A well respected, award winning social enterprise
Volunteer run - Government and charity funded
We help 50,000 people a year through divorce

01202 805020

Lines open: Monday to Friday 9am-5pm
Call for FREE expert advice & service info


What are we each entitled to in our divorce settlement?

What does the law say about how to split the house, how to share pensions and other assets, and how much maintenance is payable.

What steps can we take to reach a fair agreement?

The four basic steps to reaching an agreement on divorce finances are: disclosure, getting advice, negotiating and implementing a Consent Order.

What is a Consent Order and why do we need one?

A Consent Order is a legally binding document that finalises a divorcing couple's agreement on property, pensions and other assets.


Do you need help sorting out a fair financial settlement?

Our consultant service offers expert advice and support to help you reach agreement on a fair financial settlement quickly, and for less than a quarter of the cost of using a traditional high street solicitor.


How long to write a consent order

  • Under60
  • Under60's Avatar Posted by
  • Platinum Member
  • Platinum Member
More
17 Apr 18 #500792 by Under60
Topic started by Under60
I accepted an offer, so long as it was drawn up quickly by the exes solicitor.
One arrrived about two weeks later. There were spelling mistakes and missing out completely what they had offered originally.
My solicitor wrote back with the corrections.
This is now 6 weeks later.
How do I get them to speed up?
At this rate I may as well just hold on for the final hearing in 6 weeks time and get a much fairer amount.

  • NoMoreMrs
  • NoMoreMrs's Avatar
  • Senior Member
  • Senior Member
More
17 Apr 18 #500795 by NoMoreMrs
Reply from NoMoreMrs
It took my exes solicitor five months to draft a simple Consent Order. My solicitor was appalled by this and said she normally aims to draft this type of consent order within a few weeks.

We also had many mistakes which took their solicitor 3 weeks to reply with the amended Consent Order. My solicitor usually leaves it 3 weeks before she starts chasing them.

I guess it depends on how much needs to change and whether they agree with the amendments. They might be waiting for the final hearing.

I hope all goes well for you, its very frustrating waiting for the other side. :angry::angry:

  • Under60
  • Under60's Avatar Posted by
  • Platinum Member
  • Platinum Member
More
17 Apr 18 #500797 by Under60
Reply from Under60
His solicitors are the most useless people ever.
They cannot even spell the names correctly.
They muddled up applicant and respondent.
I’m sure I could have written a better one myself.
I only agreed if it was done quickly, and would all be sorted and paid before the FH. As it’s taking so long I might as well just go to the final hearing and get a much nearer to half amount. :)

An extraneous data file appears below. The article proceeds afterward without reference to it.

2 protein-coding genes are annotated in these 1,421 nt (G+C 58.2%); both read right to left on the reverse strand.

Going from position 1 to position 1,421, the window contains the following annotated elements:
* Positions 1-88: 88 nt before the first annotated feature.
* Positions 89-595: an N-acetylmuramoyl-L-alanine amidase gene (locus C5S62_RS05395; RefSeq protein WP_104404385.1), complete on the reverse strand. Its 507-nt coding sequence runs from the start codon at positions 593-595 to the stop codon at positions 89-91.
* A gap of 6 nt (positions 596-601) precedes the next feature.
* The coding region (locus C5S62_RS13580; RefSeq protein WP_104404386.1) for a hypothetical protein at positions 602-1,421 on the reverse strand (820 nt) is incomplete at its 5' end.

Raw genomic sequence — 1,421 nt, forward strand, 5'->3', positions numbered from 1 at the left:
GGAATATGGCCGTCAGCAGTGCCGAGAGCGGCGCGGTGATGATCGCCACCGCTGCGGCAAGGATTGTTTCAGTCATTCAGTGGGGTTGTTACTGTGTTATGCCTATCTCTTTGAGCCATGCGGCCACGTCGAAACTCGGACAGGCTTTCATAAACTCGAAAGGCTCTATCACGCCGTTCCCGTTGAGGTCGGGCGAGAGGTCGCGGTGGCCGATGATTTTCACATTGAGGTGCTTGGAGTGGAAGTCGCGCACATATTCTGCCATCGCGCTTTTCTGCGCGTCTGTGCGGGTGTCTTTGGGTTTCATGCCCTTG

• NoMoreMrs
  • NoMoreMrs's Avatar
  • Senior Member
  • Senior Member
More
17 Apr 18 #500798 by NoMoreMrs
Reply from NoMoreMrs
It's probably for the best! My solicitor has been amazing but the ex and his solicitor have done and said some questionable things.

  • elizadoolittle
  • elizadoolittle's Avatar
  • Platinum Member
  • Platinum Member
More
17 Apr 18 #500801 by elizadoolittle
Reply from elizadoolittle
Just one more example, I'm afraid (there have been many for me) that agreeing to something in the hope of your ex doing something is an exercise in futility and aggravation. I agreed to all kinds of things, the Consent Order took forever, he ratted on all kinds of things, and now that we have a consent order he ignores it anyway.

I guess he takes the attitude 'what's she going to do about it?' and sadly, this is all too common, especially where one is divorcing someone who can manipulate their own affairs (ie, significantly, is not an employee).

My ex used to say 'possession is nine tenths of the law' and it certainly seems to be the maxim he lives by.

Problem is, what can you do but wait? Refuse to sign if it suits you if the document is produced before the trial. Or go to trial. It brings up again the feelings of impotent rage that I remember so well.

Try not to let it get to you - easier said than done, I know - and take some comfort from the fact that at least you have an alternative method of resolution looming. Good luck!

  • Under60
  • Under60's Avatar Posted by
  • Platinum Member
  • Platinum Member
More
17 Apr 18 #500802 by Under60
Reply from Under60
Thanks, yeah that’s exactly how it is. It still seems to be the power and control trip....I have everything, you are getting nothing, then finds out he has to give me something, so likes to delay and prolong everything to show he is in charge of me still.
Not for much longer
I will be free :)

Moderators: wikivorce teamrubytuesdaydukeyhadenoughnowTetsSheziLinda SheridanForsetiMitchumWhiteRoseLostboy67WYSPECIALBubblegum11